Entrepreneurial Insight

Over the last couple of weeks I have had the opportunity to listen to some great entrepreneurs. In September, I had the pleasure of listening to Eric Ries, and last week Daniel Debow shared some of the lessons that he has learned.

Eric Ries shared his perspective of the Lean Start-Up in conjunction with the launch of his newest book. You can read my review of Eric’s talk here.

Daniel Debow, founder and co-ceo of Rypple, shared a number of things that he learned in his journey to entrepreneurial success.

Some of the points that resonated most with me are as follows:

  • Write your business plan in pencil & not pen – this may seem obvious, but the lesson here is not to be overly entrenched in your original business plan and to remain agile. In a start up, change is to be anticipated – Daniel mentioned that, at least at the beginning, he would have a new iteration of a business plan every 4-6 weeks.
  • Minimize your product features when launching – don’t waste your time developing every product feature that you can think of – start lean and grow your feature set as you grow your company.
  • When looking for investors, no one is going to believe your financials. No matter how pretty your picture is, venture capitalists will pay closer attention to the assumptions you have made to support your financial claims.
  • Be cautious if approaching investors without a proven product. Having something that is proven gives you more leverage and allows you to maintain a greater percentage of ownership.
  • Start-ups are a lot like the maps on only video games – there are some major parts of the landscape that you will only uncover by playing the game.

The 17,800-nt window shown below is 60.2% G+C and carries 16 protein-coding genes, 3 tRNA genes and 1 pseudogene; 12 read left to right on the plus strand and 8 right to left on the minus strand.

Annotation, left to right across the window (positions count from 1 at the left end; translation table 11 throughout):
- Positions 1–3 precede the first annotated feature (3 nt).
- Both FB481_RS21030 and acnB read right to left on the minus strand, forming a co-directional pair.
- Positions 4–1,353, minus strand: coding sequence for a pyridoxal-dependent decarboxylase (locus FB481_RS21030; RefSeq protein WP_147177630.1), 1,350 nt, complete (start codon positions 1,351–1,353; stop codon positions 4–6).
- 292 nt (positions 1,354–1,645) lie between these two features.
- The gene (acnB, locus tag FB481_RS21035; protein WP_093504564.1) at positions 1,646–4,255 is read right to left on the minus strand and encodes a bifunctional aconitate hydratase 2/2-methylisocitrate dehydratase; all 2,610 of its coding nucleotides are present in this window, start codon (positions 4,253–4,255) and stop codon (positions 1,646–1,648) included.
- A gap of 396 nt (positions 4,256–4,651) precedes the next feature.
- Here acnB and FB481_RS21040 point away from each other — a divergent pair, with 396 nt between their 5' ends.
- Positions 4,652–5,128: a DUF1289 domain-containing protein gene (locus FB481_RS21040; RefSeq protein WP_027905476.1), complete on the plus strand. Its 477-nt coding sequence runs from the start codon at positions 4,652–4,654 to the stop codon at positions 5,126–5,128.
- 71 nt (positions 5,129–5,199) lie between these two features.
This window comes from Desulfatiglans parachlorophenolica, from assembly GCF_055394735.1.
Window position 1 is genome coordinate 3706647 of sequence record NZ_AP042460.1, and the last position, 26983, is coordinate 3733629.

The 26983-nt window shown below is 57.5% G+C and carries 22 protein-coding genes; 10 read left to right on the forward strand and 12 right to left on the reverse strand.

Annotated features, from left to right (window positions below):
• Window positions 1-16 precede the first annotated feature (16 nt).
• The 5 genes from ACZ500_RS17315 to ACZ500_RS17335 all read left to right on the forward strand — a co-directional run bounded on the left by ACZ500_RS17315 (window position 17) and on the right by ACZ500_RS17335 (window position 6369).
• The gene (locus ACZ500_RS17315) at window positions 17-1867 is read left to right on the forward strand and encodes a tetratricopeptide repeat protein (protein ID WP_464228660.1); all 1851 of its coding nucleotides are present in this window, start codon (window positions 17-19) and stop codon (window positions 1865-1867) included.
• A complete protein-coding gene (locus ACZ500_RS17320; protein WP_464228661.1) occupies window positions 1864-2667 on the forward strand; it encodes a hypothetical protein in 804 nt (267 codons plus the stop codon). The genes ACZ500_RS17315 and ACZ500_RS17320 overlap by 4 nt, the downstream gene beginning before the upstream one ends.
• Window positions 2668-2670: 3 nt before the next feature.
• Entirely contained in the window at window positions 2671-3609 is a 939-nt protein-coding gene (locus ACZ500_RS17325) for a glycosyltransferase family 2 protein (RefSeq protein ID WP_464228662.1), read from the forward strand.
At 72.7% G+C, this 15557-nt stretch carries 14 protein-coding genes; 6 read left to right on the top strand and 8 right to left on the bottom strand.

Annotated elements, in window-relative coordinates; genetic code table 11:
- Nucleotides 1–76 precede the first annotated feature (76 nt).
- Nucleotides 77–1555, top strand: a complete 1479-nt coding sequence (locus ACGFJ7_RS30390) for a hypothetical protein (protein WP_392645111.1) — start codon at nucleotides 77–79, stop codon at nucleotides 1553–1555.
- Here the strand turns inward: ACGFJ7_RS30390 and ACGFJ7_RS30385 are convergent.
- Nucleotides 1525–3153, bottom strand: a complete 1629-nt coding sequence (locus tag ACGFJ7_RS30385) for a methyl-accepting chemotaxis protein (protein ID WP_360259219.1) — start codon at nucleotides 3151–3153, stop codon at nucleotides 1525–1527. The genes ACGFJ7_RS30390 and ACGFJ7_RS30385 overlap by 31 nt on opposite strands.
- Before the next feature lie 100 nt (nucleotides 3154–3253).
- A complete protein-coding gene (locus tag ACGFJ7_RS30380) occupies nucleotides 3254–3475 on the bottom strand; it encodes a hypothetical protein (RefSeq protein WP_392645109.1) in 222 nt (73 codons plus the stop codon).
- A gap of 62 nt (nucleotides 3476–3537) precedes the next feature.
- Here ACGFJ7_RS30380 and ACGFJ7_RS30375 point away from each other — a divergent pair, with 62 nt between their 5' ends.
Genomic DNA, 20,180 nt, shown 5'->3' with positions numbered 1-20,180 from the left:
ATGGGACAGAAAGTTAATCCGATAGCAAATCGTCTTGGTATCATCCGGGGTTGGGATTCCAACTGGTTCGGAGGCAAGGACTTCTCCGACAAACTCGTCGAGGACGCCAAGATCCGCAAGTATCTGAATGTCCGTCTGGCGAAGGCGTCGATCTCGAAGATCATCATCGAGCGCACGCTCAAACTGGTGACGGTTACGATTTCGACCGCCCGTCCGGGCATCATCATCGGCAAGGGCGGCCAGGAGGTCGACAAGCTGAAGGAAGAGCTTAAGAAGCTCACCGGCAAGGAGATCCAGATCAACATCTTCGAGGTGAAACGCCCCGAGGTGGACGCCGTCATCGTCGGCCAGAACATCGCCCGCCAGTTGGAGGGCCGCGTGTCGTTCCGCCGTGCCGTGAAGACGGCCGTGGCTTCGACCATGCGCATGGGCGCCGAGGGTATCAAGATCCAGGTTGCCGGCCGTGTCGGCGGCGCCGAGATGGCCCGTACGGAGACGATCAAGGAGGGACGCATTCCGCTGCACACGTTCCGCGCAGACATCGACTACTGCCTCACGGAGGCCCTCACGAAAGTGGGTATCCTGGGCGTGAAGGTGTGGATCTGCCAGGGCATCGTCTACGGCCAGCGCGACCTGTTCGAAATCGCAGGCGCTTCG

• Entrepreneurs need to thrive in the world of ambiguity.
  • Lower fidelity and rapid prototyping is vital – there is no need to create a physical product to test its usefulness – talk to people! You can go through multiple product iterations using a pen and paper versus actually building something.
  • People have a natural resistance to being “sold” (insert car salesmen anecdote here) – when approaching potential customers focus on what they value and align your product accordingly
  • In discovering your product offering, continuously ask your potential customers “why?” By asking this repeatedly it will help you go get to the crux of what they value and more importantly why they value it.
  • Don’t be afraid to share your idea with others, worrying about someone stealing your idea shouldn’t be a deterrent. The fact is, many don’t possess the bias for action that many entrepreneurial do.

Daniel articulated his points extremely well using the real world example of his company Rypple. The journey to entrepreneurial success is by no means an easy one, but with insights from those like Daniel you can hope to mitigate some risk.

So who wants to start a business?

Russ Morgan Written by:


  1. mike mills
    November 3, 2011

    I agree, but I also think that one of the most important things is believing in your business in the face of negativity. A lot of people aren’t going to like your idea and that doesn’t mean it’s a bad one. Taking something good out of even the most negative of reviews can help you move forward with a more focused initiative and thicker skin.

  2. russellmorgan
    November 3, 2011

    You are completely right Mike!

    People are more likely to criticize then to praise an entrepreneurial idea.

    Case in point was when a student in the US came up with a business idea, pitched it to his professor/class, and ended up failing the assignment. Despite this set back, he still moved forward with the idea and because of that we now have FedEx today.

    Most people that criticize an entrepreneurial idea, would never go out on their own and start a business. It takes a unique type of individual to take that risk – and keeping a positive mindset in the face of adversity is crucial.

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